While risk and compliance may not always be considered the most interesting or exciting area of business, particularly within financial services, recent history has shown just how important an area this can be.
Its importance is certainly not lost on financial services CEOs, with almost half (48%) of those surveyed stating that senior managers should be spending between 20% and 40% of their time focusing specifically on their risk management and compliance function. Worryingly, almost one third (31%) of the same group admitted that this wasn’t close to being achieved.
CEOs are not alone in their worries, nearly half (43%) of Chief Risk Officers (CROs), surveyed said that senior management is not spending anywhere near enough time focused on this area. Strong business performance will always retain a high level of importance for CEOs and board members, but senior management need to be well versed and have a strong understanding of risk and compliance if any business is to be effective.
With regulation being reviewed on a regular basis, non-executive directors and senior managers need to understand their implications and also consider what questions they should be asking of their CEOs. By understanding the need for risk and compliance, business leaders can and will work with lawmakers to improve transparency and, in turn, restore consumer confidence. However, many of these executives still have strong reservations around the challenges involved in building next-generation regulation into effective business processes.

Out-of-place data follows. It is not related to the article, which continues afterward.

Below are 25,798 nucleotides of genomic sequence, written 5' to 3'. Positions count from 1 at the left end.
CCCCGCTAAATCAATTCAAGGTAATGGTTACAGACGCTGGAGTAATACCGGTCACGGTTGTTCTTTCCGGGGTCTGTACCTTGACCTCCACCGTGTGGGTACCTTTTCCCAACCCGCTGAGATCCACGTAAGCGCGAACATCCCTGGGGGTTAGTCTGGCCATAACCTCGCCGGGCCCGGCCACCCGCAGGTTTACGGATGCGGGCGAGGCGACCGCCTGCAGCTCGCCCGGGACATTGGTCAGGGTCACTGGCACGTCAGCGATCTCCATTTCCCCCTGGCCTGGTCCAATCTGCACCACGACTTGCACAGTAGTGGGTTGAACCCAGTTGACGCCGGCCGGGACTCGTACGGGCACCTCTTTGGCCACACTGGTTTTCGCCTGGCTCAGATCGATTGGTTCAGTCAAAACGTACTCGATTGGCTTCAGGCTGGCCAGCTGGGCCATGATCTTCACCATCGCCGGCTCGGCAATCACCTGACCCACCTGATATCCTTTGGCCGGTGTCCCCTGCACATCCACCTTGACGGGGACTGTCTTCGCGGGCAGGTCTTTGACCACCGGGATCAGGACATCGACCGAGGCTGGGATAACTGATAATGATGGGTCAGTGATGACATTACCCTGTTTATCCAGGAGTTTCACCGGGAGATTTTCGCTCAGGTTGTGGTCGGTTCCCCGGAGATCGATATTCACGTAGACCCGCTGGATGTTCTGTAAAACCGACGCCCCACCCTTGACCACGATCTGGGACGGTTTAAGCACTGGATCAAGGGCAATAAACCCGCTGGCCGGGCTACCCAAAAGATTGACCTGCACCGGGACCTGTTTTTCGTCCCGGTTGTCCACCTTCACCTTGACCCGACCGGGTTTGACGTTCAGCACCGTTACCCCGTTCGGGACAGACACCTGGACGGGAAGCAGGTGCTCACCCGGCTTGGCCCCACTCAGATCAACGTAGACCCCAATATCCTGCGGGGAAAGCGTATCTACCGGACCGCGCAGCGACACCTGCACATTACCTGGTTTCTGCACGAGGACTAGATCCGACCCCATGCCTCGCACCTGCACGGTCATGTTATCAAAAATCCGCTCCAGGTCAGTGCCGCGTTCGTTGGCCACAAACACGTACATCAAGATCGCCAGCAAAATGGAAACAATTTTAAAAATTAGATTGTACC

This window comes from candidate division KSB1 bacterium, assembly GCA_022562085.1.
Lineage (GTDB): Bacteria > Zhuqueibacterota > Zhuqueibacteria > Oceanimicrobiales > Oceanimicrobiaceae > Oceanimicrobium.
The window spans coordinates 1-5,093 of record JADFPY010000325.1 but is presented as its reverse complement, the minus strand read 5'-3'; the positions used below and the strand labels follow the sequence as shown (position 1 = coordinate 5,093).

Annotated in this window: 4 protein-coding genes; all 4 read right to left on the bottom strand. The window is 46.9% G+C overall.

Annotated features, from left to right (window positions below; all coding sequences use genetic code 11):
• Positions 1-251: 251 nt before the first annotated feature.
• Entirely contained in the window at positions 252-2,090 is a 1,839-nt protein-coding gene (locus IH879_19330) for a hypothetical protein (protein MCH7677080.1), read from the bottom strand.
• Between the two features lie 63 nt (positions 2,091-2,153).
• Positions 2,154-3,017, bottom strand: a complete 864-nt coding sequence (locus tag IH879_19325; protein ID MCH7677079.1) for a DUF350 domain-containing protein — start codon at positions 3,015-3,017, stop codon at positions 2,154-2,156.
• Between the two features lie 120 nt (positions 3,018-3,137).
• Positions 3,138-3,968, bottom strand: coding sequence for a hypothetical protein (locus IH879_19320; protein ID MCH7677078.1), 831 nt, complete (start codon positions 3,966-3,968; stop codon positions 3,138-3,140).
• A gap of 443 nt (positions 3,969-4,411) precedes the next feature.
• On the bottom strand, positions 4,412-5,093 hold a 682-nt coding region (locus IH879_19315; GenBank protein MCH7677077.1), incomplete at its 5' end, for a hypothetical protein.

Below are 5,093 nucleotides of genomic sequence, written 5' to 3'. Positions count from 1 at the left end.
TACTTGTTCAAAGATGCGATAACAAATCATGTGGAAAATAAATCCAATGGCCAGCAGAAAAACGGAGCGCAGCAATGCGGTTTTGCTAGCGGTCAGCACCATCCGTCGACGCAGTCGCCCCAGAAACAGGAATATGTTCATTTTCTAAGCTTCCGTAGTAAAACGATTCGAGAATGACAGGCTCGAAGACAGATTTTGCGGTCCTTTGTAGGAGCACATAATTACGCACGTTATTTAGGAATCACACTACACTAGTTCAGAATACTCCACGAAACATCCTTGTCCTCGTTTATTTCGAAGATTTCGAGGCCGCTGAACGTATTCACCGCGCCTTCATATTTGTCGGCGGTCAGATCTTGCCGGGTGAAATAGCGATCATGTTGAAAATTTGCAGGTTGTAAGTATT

While managing external risk and compliance is of vital importance, internal compliance and risk procedures should not be underestimated; three quarters (77%) of GRO survey participants understood the importance of this and felt that investment in internal compliance arrangements not only benefits the day to day running of the business but also strengthen the reputation and brand equity. A similar number (65%) believed that investment in internal compliance arrangements and procedures can increase competitiveness over the longer-term.
While the insight is invaluable, lessons must be learnt from this and consequently a tighter focus on risk management at board level must be adopted with benefits that outweigh their initial purpose. It is extremely worrying that CEOs do not believe enough time is being spent on risk and compliance and this revelation should act as a wake-up call for any firm that wants to achieve clarity and greater transparency, as well as restoring consumer confidence and ultimately improving competitive performance.
Therefore, with the tide of regulation continuing, keeping up with related compliance requirements is challenging, even for global teams with significant resource. Whilst strategic planning for these changes is an ideal, realistically managing incoming changes takes up a considerable amount of time and effort.
Add to this the fact that we are seeing many investors focus on management and operational due diligence, alongside financial due diligence, it is clear that boards are typically spending more time understanding the role of compliance in protecting brand value of firms.
Compliance teams may want to look to educate management as to the key questions they might want consider regarding risk and compliance, so that they have an awareness of what they should be looking for. This may include assessing firm readiness for mock regulatory reviews, which can often highlight areas for improvement in process and systems.